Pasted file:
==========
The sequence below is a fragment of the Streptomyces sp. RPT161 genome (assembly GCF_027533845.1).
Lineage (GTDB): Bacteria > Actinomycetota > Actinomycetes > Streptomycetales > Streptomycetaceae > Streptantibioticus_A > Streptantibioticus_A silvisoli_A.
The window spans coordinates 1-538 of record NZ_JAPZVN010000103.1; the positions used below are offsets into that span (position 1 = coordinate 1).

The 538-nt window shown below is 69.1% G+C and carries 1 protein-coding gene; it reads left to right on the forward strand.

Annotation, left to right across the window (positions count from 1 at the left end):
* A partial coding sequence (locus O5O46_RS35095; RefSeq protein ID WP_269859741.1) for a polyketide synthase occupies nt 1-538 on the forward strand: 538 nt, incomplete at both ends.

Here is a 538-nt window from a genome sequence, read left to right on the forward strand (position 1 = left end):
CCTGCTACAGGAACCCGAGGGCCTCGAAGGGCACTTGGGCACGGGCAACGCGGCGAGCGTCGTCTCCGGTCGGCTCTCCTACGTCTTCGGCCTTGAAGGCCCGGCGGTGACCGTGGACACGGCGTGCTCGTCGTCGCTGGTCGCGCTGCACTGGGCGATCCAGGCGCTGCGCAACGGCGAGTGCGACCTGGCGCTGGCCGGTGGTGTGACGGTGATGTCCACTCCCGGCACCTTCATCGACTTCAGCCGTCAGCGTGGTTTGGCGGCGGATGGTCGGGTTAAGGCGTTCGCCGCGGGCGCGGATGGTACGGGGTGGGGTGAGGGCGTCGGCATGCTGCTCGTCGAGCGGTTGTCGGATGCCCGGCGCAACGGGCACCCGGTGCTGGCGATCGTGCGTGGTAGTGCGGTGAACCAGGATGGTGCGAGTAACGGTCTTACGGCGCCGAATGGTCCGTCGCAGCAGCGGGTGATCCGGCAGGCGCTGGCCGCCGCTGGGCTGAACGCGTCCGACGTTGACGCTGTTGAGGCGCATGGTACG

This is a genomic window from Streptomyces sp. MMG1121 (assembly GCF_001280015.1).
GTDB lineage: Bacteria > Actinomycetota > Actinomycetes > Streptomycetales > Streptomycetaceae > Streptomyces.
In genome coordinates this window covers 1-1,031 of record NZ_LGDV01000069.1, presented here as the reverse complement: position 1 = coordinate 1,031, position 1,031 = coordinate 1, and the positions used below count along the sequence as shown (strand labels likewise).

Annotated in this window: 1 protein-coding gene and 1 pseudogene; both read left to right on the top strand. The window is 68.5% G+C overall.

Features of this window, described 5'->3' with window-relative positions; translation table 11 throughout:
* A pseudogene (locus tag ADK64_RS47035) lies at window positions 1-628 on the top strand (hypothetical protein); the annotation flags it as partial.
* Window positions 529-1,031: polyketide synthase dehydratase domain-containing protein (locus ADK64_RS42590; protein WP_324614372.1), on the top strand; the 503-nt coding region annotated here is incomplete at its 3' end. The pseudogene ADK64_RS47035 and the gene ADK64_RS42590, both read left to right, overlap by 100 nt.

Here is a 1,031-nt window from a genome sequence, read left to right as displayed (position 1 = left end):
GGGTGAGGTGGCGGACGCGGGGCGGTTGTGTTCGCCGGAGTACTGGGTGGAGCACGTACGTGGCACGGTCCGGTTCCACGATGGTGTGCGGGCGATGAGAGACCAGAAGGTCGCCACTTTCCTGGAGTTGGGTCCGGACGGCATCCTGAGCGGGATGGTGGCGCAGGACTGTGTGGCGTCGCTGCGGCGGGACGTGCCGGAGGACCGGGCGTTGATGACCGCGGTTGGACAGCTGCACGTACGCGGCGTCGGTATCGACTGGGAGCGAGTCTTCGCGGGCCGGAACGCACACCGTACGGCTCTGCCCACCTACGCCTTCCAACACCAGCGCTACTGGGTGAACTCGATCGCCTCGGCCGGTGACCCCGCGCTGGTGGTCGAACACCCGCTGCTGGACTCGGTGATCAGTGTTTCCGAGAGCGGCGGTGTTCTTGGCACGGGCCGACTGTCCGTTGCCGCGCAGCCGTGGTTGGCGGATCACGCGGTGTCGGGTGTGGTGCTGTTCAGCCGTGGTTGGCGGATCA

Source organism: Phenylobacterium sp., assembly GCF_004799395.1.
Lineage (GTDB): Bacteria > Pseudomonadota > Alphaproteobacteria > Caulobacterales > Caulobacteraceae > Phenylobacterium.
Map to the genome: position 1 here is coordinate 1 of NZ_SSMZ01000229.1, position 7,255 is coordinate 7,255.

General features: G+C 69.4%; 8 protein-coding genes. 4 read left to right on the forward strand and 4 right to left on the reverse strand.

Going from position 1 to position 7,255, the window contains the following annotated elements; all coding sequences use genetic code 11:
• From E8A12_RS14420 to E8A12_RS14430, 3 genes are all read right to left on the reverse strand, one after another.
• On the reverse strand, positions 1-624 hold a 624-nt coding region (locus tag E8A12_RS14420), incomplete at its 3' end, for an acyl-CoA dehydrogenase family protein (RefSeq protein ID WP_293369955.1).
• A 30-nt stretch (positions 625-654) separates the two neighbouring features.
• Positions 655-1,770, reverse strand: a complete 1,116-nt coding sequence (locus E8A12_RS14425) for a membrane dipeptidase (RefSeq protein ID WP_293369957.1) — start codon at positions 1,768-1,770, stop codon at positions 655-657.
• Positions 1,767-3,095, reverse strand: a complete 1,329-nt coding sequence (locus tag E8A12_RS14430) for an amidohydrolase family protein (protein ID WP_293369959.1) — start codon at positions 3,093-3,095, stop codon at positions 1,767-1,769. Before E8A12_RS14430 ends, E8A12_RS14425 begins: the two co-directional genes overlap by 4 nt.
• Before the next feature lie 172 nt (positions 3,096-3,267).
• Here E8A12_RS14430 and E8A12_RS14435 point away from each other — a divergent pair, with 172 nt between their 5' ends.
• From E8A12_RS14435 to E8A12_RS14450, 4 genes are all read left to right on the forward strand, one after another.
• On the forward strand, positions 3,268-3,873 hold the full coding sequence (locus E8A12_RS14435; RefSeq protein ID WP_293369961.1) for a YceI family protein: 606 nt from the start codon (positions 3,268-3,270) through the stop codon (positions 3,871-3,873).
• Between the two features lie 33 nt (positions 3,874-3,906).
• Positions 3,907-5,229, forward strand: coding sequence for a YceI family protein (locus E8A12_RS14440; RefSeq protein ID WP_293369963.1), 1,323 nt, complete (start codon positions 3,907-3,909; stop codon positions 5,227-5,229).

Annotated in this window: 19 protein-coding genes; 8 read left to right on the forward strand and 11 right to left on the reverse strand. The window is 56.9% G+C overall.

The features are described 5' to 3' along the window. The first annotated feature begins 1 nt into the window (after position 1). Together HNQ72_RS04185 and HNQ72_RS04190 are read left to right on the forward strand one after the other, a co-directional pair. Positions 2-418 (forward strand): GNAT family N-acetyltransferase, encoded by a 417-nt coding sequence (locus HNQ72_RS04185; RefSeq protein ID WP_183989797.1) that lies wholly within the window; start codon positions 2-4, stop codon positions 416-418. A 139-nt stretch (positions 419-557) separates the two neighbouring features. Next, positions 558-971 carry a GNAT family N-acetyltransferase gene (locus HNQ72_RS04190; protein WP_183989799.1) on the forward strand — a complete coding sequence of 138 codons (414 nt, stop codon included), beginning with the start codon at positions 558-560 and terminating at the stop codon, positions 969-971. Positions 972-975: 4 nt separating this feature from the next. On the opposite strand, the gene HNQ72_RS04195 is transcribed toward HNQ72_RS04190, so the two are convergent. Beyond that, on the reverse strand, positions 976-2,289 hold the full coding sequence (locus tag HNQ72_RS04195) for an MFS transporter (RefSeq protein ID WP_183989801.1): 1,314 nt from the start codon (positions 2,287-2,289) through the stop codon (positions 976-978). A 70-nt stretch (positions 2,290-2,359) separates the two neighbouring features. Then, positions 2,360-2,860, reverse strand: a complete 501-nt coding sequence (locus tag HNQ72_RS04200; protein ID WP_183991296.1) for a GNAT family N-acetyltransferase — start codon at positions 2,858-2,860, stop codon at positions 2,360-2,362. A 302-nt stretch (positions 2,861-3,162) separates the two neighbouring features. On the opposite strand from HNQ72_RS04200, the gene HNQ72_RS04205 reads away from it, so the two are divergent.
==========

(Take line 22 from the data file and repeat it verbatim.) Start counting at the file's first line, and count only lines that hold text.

Going from position 1 to position 7,255, the window contains the following annotated elements; all coding sequences use genetic code 11: